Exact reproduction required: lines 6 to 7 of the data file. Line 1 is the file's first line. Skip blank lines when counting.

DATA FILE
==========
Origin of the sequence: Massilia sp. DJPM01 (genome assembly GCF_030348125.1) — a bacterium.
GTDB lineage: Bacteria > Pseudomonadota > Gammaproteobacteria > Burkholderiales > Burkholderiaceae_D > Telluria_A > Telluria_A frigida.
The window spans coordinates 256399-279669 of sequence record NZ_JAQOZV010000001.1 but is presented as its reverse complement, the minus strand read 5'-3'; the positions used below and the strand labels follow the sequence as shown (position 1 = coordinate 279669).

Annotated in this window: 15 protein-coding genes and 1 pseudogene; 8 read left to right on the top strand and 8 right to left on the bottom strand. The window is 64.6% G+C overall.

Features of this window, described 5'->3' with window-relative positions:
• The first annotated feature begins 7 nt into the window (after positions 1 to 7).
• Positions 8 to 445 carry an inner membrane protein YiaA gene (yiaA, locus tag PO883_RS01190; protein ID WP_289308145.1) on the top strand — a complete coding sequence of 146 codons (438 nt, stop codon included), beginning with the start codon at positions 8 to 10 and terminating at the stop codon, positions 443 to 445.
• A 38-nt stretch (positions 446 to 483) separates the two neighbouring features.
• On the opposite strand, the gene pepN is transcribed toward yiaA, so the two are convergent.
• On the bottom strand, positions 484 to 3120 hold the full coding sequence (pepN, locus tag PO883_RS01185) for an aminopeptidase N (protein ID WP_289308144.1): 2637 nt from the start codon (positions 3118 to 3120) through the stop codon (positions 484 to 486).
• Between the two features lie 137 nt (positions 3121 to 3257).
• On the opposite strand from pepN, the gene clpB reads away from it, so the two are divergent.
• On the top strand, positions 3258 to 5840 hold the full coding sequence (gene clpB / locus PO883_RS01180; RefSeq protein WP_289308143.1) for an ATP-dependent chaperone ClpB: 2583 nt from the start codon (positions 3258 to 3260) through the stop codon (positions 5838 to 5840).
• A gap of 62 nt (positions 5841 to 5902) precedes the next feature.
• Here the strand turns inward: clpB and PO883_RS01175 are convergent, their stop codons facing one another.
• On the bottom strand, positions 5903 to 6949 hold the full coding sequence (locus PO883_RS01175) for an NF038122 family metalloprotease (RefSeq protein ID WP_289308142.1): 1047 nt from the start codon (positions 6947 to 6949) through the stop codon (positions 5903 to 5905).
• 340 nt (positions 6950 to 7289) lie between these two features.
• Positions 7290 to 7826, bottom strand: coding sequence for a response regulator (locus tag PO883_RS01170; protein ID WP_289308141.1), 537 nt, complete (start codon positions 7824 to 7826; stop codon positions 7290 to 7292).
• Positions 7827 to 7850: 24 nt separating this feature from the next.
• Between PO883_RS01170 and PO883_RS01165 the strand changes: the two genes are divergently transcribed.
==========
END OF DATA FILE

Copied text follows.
• The first annotated feature begins 7 nt into the window (after positions 1 to 7).
• Positions 8 to 445 carry an inner membrane protein YiaA gene (yiaA, locus tag PO883_RS01190; protein ID WP_289308145.1) on the top strand — a complete coding sequence of 146 codons (438 nt, stop codon included), beginning with the start codon at positions 8 to 10 and terminating at the stop codon, positions 443 to 445.